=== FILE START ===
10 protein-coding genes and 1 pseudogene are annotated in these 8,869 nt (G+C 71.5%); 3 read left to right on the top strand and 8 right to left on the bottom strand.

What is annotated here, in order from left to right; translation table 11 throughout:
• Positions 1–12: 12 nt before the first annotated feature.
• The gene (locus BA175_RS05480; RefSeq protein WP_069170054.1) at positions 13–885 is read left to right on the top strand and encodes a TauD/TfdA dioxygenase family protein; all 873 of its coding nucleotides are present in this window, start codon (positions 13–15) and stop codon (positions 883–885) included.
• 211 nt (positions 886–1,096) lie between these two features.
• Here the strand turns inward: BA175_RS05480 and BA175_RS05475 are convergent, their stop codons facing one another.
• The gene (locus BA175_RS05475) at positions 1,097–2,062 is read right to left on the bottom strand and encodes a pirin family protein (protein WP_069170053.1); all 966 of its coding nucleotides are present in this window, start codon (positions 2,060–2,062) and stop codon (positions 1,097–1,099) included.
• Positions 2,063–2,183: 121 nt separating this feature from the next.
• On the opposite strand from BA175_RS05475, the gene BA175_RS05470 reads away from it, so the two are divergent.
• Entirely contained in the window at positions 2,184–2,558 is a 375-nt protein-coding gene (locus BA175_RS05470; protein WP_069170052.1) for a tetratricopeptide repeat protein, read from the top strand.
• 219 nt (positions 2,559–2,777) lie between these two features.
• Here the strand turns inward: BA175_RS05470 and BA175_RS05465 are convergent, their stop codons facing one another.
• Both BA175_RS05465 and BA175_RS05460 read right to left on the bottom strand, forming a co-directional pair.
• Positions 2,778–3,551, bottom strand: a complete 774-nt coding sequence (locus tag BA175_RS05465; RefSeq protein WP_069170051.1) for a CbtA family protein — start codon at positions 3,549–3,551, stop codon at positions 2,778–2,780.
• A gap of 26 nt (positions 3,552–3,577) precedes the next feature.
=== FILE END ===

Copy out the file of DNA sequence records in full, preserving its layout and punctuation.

10 protein-coding genes and 1 pseudogene are annotated in these 8,869 nt (G+C 71.5%); 3 read left to right on the top strand and 8 right to left on the bottom strand.

What is annotated here, in order from left to right; translation table 11 throughout:
• Positions 1–12: 12 nt before the first annotated feature.
• The gene (locus BA175_RS05480; RefSeq protein WP_069170054.1) at positions 13–885 is read left to right on the top strand and encodes a TauD/TfdA dioxygenase family protein; all 873 of its coding nucleotides are present in this window, start codon (positions 13–15) and stop codon (positions 883–885) included.
• 211 nt (positions 886–1,096) lie between these two features.
• Here the strand turns inward: BA175_RS05480 and BA175_RS05475 are convergent, their stop codons facing one another.
• The gene (locus BA175_RS05475) at positions 1,097–2,062 is read right to left on the bottom strand and encodes a pirin family protein (protein WP_069170053.1); all 966 of its coding nucleotides are present in this window, start codon (positions 2,060–2,062) and stop codon (positions 1,097–1,099) included.
• Positions 2,063–2,183: 121 nt separating this feature from the next.
• On the opposite strand from BA175_RS05475, the gene BA175_RS05470 reads away from it, so the two are divergent.
• Entirely contained in the window at positions 2,184–2,558 is a 375-nt protein-coding gene (locus BA175_RS05470; protein WP_069170052.1) for a tetratricopeptide repeat protein, read from the top strand.
• 219 nt (positions 2,559–2,777) lie between these two features.
• Here the strand turns inward: BA175_RS05470 and BA175_RS05465 are convergent, their stop codons facing one another.
• Both BA175_RS05465 and BA175_RS05460 read right to left on the bottom strand, forming a co-directional pair.
• Positions 2,778–3,551, bottom strand: a complete 774-nt coding sequence (locus tag BA175_RS05465; RefSeq protein WP_069170051.1) for a CbtA family protein — start codon at positions 3,549–3,551, stop codon at positions 2,778–2,780.
• A gap of 26 nt (positions 3,552–3,577) precedes the next feature.